The national electronic fund transfer (NEFT) system is a nation-wide system that facilitates individuals, firms and corporates to electronically transfer funds from any bank branch to any individual, firm or corporate having an account with any other bank branch in the country. For being part of the NEFT funds transfer network, a bank branch has to be NEFT-enabled. As at end-January 2011, 74,680 branches / offices of 101 banks in the country (out of around 82,400 bank branches) are NEFT-enabled. Steps are being taken to further widen the coverage both in terms of banks and branches / offices.
IFSC or Indian financial system code is required to perform a transaction using NEFT or RTGS. IFSC code identifies a specific branch of a bank. IFSC code can be found out on RBI website. These codes are also known from your bank branch, and it is best to confirm the IFSC code, before going for any transaction.

14) KYC Norms (know your customer):
Know Your Customer (KYC) refers to both:
  • The activities of customer due diligence that financial institutions and other regulated companies must perform to identify their clients and ascertain relevant information pertinent to doing financial business with them
  • And the bank regulation which governs those activities
The objective of KYC guidelines is to prevent banks from being used, intentionally or unintentionally, by criminal elements for money laundering activities. KYC procedures also enable banks to know/understand their customers and their financial dealings better which in turn help them manage their risks prudently. Banks should frame their KYC policies incorporating the following four key elements:
- Customer Acceptance Policy;
- Customer Identification Procedures;
- Monitoring of Transactions; and
- Risk management.
For the purpose of KYC policy, a ‘Customer’ may be defined as :
- a person or entity that maintains an account and/or has a business relationship with the bank;
- one on whose behalf the account is maintained (i.e. the beneficial owner);
- beneficiaries of transactions conducted by professional intermediaries, such as Stock Brokers,  Chartered Accountants, Solicitors etc. as permitted under the law, and
- any person or entity connected with a financial transaction which can pose significant reputational or other risks to the bank.
15) Leverage:
1.    The use of various financial instruments or borrowed capital, such as margin, to increase the potential return of an investment.
2.    The amount of debt used to finance a firm's assets. A firm with significantly more debt than equity is considered to be highly leveraged.

Leverage is most commonly used in real estate transactions through the use of mortgages to purchase a home.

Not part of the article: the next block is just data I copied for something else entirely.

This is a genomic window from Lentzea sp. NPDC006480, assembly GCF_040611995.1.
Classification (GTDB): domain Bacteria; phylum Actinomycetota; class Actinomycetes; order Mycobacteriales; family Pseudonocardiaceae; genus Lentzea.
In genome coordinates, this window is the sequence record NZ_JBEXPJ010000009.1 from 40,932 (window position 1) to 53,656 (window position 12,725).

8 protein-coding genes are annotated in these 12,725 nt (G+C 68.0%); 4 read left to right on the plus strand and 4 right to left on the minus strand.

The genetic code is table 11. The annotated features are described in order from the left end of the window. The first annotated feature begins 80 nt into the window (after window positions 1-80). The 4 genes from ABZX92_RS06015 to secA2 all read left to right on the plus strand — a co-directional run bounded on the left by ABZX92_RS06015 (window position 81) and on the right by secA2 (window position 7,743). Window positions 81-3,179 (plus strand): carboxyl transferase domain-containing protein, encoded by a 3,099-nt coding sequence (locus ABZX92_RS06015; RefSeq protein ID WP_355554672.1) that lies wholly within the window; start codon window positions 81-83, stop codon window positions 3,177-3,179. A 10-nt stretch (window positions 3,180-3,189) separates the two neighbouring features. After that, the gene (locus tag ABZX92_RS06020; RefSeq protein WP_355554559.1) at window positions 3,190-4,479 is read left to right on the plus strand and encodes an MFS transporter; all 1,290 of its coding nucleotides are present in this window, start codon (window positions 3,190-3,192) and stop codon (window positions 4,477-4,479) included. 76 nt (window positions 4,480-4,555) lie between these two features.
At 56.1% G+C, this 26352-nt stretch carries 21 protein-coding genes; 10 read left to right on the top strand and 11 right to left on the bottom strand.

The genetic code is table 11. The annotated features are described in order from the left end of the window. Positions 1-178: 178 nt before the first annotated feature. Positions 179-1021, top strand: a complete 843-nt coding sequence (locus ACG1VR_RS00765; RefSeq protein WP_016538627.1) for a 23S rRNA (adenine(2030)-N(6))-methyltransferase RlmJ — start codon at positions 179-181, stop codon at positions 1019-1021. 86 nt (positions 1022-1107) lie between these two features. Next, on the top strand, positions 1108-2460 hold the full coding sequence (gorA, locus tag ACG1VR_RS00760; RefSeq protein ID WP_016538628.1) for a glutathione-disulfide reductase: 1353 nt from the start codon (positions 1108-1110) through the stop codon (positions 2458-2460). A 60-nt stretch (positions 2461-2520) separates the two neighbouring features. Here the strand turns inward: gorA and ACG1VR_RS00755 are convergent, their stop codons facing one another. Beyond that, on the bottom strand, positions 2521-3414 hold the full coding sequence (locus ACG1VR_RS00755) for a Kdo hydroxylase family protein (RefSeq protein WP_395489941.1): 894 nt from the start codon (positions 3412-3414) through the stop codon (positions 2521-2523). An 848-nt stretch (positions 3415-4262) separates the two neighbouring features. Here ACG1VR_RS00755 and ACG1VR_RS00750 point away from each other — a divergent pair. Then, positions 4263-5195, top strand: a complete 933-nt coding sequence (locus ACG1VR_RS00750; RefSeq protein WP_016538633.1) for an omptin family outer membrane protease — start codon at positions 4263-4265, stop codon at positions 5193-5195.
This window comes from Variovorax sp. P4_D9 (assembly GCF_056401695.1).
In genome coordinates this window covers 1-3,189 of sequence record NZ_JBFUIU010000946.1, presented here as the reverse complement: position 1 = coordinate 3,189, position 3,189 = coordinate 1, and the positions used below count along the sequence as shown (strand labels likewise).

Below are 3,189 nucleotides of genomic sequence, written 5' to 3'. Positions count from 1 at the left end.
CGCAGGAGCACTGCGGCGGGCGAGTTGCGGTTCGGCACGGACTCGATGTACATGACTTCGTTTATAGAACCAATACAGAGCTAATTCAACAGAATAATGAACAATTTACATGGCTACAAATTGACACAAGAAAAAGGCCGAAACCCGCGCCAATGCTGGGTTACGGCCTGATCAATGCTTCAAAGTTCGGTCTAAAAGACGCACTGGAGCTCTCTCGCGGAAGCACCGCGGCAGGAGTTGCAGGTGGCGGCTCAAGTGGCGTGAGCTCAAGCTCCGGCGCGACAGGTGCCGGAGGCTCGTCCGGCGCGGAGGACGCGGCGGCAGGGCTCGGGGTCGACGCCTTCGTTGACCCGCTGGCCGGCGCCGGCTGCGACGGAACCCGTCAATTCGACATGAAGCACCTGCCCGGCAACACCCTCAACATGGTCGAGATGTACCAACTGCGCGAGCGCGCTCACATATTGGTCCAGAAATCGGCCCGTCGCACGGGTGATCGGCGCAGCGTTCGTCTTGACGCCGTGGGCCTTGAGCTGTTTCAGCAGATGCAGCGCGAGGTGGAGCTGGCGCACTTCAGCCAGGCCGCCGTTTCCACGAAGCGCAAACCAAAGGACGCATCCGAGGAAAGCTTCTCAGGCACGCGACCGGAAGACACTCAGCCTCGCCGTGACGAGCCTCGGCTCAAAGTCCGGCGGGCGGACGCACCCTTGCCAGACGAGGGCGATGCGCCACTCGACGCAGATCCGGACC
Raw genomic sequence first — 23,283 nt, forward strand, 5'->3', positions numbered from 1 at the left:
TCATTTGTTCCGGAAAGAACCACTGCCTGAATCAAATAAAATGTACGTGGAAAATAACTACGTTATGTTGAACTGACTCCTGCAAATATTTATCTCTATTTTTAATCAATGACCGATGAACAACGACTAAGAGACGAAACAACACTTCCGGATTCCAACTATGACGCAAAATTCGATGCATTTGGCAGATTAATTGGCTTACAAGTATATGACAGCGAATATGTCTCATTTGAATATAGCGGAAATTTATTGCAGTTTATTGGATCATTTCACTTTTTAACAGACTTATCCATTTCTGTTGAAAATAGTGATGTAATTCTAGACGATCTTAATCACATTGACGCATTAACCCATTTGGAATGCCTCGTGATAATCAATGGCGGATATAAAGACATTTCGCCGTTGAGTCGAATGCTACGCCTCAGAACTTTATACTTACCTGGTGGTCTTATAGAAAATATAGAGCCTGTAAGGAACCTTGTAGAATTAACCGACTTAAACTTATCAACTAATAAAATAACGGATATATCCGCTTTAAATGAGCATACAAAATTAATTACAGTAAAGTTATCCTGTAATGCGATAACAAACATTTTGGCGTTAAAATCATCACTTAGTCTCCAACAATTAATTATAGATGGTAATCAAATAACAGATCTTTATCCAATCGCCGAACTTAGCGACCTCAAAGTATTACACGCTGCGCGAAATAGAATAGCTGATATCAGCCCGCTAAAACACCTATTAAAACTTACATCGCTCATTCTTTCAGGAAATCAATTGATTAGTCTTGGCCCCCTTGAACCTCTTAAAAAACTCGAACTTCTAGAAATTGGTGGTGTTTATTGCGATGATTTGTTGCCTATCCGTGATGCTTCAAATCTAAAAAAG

Leverage can be created through options, futures, margin and other financial instruments. For example, say you have $1,000 to invest. This amount could be invested in 10 shares of Microsoft stock, but to increase leverage, you could invest the $1,000 in five options contracts. You would then control 500 shares instead of just 10.

Most companies use debt to finance operations. By doing so, a company increases its leverage because it can invest in business operations without increasing its equity. For example, if a company formed with an investment of $5 million from investors, the equity in the company is $5 million - this is the money the company uses to operate. If the company uses debt financing by borrowing $20 million, the company now has $25 million to invest in business operations and more opportunity to increase value for shareholders.

Leverage helps both the investor and the firm to invest or operate. However, it comes with greater risk. If an investor uses leverage to make an investment and the investment moves against the investor, his or her loss is much greater than it would've been if the investment had not been leveraged - leverage magnifies both gains and losses. In the business world, a company can use leverage to try to generate shareholder wealth, but if it fails to do so, the interest expense and credit risk of default destroys shareholder value.

16) DSCR (Debt Service Coverage Ratio):
In corporate finance, it is the amount of cash flow available to meet annual interest and principal payments on debt, including sinking fund payments.

In government finance, it is the amount of export earnings needed to meet annual interest and principal payments on a country's external debts.

In personal finance, it is a ratio used by bank loan officers in determining income property loans. This ratio should ideally be over 1. That would mean the property is generating enough income to pay its debt obligations.

In general, it is calculated by:
Debt-Service Coverage Ratio (DSCR)

A DSCR of less than 1 would mean a negative cash flow. A DSCR of less than 1, say .95, would mean that there is only enough net operating income to cover 95% of annual debt payments. For example, in the context of personal finance, this would mean that the borrower would have to delve into his or her personal funds every month to keep the project afloat. Generally, lenders frown on a negative cash flow, but some allow it if the borrower has strong outside income.

17) NPA (Non Performing Asset):

A classification used by financial institutions that refer to loans that are in jeopardy of default. Once the borrower has failed to make interest or principal payments for 90 days the loan is considered to be a non-performing asset.

Non-performing assets are problematic for financial institutions since they depend on interest payments for income. Troublesome pressure from the economy can lead to a sharp increase in non-performing loans and often results in massive write-downs.